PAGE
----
Mark NeedhamSept21

Mark Needham stands near his storage containers at his storage facility on West Chestnut Avenue in Yakima.

YAKIMA, Wash. — Local business owner Mark Needham has earned victory in his storage unit campaign against the city. He will be able to keep his shipping containers in place without adding foundations, and the city will revisit its code.

Earlier this year, the city’s codes department and hearing examiner told Needham he needed building permits and foundations for 11 shipping containers at his storage facility on West Chestnut Avenue. Needham’s containers have been on the property for four years.

Instead of adding foundations, Needham instead embarked on a crusade to get the Yakima City Council to change what he called a nonsensical rule.

He printed 70-page booklets with photos of 240 containers without foundations in Yakima, planning to distribute them to the violators and the City Council. The goal was to show the containers weren’t blowing over and didn’t pose any issues.

The city treated the containers as “structural building elements” because International Building Code — which most U.S. cities base their building codes on — doesn’t specifically address shipping containers. Shipping containers often are used for storage, although some are used as offices or tiny homes.

But just as quickly as his issue arose, it was settled.

Needham was confident his containers wouldn’t blow over and decided to hire an engineer who determined they met wind and other technical standards.

“I’m not going to put a cable over them,” he said. “They’re just there and the city’s going to issue me a permit.”

He’s out some $6,000 he paid for permits, an appeal and the engineering study.

Needham said he didn’t know if the calculations he paid for could be used by other business owners facing shipping container-related violations. But he hopes they will.

“I hoped people who are still in the process will be able to say, ‘According to the article I read in the newspaper, it says that Needham supplied engineering calculations that says the shipping containers meet the ... code. Why should I have to do the same thing?’ That’s my hope,” he said. “Everybody has the right to ask, ‘If Mark didn’t have to put a foundation or tie his down, why should I have to?’”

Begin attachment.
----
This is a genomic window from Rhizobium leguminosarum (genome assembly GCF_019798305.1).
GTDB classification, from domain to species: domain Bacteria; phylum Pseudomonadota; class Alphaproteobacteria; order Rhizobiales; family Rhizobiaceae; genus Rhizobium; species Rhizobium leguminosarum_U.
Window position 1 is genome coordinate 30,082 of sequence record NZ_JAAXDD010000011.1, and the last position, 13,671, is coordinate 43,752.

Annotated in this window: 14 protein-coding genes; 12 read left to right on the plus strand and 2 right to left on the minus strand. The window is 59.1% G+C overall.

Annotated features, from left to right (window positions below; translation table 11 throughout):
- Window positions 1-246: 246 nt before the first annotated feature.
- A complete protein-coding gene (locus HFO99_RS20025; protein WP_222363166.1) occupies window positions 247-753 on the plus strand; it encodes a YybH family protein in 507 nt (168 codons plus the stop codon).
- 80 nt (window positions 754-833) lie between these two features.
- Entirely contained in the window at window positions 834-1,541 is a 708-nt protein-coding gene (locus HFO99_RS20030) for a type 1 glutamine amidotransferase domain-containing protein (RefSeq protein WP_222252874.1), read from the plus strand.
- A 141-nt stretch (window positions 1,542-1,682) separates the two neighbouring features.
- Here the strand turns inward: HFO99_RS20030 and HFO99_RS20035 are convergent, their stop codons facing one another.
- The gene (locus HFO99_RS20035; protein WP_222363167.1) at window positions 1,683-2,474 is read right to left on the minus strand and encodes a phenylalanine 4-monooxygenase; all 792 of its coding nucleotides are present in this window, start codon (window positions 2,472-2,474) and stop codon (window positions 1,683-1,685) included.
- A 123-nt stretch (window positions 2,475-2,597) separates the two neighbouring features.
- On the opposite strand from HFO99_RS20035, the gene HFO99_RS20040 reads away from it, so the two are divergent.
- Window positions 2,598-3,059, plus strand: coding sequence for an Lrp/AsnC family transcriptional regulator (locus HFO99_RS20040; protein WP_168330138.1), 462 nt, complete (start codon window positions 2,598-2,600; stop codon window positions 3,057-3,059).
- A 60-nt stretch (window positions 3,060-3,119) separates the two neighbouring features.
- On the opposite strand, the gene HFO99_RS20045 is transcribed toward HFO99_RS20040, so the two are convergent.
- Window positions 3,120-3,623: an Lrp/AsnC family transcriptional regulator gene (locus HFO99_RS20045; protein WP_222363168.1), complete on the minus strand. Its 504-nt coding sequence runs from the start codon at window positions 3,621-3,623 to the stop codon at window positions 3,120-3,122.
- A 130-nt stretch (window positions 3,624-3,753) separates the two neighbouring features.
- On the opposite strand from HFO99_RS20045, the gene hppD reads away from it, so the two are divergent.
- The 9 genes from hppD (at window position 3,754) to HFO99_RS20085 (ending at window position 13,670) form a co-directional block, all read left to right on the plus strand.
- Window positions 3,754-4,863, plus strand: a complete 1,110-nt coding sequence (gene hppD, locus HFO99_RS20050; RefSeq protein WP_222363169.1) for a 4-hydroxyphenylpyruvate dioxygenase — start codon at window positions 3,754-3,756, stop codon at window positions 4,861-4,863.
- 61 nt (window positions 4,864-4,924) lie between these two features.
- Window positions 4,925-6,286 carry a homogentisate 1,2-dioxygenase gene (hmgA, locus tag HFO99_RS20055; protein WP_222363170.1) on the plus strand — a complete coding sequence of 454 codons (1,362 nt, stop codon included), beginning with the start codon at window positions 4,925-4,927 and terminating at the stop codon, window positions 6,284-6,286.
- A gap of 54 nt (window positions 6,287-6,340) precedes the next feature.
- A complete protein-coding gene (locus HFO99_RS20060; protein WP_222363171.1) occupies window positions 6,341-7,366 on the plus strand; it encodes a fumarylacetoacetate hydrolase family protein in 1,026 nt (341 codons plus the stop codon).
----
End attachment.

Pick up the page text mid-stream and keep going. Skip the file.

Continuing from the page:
City spokesman Randy Beehler said Needham’s calculations can’t be applied across the board to other containers because each container is different depending on how it is positioned.

But the city plans to take another look at its code.

“We’re in the process, thanks to Mr. Needham, of developing something that more specifically addresses shipping containers in the city,” Beehler said.

The new section is still in the early stages, and any change would have to be approved by the Yakima City Council.

Beehler said the codes department anticipates having increasingly strict standards based on whether the containers are temporary and accessible to the public.

“Containers like Needham’s that are no longer certified and accessed by the public will likely have requirements similar to what Mr. Needham had to go through with his own engineer and analysis,” he said. “Every one would have to determine if they’re safe based on how they’re positioned and taking into account wind direction and that kind of stuff.”

As far as a timeline, Beehler said the city hopes to have the proposed changes in front of the City Council around the first of the year.